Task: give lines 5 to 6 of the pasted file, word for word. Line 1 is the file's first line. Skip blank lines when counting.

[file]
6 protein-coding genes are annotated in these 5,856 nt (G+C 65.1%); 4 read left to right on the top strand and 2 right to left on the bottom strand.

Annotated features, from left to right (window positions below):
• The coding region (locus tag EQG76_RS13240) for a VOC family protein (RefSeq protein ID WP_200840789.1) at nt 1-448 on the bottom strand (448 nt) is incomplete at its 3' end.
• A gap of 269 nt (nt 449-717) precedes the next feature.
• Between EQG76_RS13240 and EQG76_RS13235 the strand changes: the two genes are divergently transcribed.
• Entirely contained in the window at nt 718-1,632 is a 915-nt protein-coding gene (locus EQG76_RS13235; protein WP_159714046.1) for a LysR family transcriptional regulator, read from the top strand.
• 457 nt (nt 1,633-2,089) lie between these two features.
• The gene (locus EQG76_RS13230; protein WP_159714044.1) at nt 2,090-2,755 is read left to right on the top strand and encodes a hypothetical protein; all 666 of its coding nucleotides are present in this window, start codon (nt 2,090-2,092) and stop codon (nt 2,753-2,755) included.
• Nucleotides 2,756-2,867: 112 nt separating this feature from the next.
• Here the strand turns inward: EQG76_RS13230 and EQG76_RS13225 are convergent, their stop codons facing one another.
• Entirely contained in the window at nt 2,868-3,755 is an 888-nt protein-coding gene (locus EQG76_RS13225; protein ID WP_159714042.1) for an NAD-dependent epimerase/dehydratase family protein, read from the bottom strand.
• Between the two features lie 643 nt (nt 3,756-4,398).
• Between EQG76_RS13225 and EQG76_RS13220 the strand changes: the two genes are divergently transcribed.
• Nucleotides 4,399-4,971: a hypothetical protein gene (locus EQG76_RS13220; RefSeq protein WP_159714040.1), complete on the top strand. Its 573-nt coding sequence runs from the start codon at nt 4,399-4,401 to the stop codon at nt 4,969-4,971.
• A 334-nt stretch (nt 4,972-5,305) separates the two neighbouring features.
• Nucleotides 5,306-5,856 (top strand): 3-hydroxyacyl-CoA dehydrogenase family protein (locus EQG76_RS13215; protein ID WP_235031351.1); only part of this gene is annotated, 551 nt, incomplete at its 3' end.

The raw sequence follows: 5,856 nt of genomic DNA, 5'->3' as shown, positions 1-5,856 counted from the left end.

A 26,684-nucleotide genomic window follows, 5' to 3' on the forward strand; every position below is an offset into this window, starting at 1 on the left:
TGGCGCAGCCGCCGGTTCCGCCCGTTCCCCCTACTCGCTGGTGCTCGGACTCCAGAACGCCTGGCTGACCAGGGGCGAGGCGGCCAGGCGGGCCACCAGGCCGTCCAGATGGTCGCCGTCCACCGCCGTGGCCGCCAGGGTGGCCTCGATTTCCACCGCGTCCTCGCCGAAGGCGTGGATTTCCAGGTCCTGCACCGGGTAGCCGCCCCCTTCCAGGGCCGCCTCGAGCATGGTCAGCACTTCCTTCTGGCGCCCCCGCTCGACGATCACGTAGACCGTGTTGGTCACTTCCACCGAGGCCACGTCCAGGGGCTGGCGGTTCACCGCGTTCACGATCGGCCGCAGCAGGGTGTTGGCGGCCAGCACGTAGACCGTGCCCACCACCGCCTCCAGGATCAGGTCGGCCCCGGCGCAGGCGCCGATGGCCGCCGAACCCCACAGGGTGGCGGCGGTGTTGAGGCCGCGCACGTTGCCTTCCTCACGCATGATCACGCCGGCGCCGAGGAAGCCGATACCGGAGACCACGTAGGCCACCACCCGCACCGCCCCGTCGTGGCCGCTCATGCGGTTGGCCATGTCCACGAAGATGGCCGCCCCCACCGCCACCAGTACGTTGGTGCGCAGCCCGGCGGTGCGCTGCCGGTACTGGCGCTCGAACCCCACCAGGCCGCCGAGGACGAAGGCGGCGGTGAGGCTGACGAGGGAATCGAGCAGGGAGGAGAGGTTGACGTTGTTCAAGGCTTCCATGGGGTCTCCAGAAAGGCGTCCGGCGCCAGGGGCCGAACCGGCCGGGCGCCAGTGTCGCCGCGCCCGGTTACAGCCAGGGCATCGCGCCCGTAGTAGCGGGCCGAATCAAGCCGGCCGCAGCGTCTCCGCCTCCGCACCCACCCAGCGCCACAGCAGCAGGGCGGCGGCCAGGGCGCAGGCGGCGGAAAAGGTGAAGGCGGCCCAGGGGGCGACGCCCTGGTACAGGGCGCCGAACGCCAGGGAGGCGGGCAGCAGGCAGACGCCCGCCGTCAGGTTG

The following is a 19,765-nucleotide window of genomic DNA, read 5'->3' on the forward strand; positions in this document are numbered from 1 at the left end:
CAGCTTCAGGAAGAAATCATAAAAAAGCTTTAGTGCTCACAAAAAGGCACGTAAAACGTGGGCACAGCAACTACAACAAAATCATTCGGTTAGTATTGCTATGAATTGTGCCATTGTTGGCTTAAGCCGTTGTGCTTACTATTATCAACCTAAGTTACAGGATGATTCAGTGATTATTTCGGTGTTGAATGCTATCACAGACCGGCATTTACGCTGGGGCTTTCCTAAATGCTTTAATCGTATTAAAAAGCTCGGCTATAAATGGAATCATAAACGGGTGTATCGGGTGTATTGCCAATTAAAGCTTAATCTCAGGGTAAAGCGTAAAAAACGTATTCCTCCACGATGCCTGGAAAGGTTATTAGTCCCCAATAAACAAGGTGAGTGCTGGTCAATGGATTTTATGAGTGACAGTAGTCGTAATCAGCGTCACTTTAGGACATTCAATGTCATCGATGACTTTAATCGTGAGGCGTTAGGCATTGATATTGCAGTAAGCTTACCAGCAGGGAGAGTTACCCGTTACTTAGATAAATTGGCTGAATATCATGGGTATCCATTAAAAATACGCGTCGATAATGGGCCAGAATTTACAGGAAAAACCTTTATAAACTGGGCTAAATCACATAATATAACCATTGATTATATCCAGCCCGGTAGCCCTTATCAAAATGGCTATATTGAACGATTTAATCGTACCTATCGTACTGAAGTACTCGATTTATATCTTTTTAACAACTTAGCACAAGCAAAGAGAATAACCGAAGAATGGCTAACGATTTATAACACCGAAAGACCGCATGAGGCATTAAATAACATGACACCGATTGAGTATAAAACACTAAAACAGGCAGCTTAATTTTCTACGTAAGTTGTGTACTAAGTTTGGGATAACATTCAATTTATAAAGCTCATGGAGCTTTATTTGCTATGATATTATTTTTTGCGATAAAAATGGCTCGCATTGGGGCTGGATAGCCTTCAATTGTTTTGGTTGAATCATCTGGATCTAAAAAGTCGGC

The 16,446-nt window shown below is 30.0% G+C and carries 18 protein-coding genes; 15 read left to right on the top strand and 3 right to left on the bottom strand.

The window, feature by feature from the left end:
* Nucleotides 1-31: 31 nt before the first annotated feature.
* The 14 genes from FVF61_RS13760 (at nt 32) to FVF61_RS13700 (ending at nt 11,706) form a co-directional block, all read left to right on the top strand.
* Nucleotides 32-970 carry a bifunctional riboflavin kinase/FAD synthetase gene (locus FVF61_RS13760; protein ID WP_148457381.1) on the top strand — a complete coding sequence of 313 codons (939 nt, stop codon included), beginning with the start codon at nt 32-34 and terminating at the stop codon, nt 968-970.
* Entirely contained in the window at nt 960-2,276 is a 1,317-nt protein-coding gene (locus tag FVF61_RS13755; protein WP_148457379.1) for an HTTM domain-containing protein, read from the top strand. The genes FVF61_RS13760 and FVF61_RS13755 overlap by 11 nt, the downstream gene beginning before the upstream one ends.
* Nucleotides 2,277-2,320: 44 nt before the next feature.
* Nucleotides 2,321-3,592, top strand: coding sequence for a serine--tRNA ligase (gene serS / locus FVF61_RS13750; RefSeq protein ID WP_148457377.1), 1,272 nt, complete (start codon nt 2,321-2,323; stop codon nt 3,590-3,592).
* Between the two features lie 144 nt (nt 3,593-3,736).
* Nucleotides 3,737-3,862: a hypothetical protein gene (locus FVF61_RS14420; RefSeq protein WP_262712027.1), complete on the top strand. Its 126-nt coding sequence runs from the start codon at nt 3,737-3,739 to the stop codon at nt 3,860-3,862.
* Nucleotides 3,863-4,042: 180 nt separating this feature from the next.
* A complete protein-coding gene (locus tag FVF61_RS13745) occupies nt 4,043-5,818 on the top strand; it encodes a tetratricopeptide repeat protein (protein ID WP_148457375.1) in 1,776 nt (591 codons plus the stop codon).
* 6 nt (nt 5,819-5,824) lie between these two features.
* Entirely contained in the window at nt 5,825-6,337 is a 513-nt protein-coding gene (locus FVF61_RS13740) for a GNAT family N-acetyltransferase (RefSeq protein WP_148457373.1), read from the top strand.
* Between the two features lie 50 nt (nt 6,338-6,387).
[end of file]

• Between EQG76_RS13240 and EQG76_RS13235 the strand changes: the two genes are divergently transcribed.
• Entirely contained in the window at nt 718-1,632 is a 915-nt protein-coding gene (locus EQG76_RS13235; protein WP_159714046.1) for a LysR family transcriptional regulator, read from the top strand.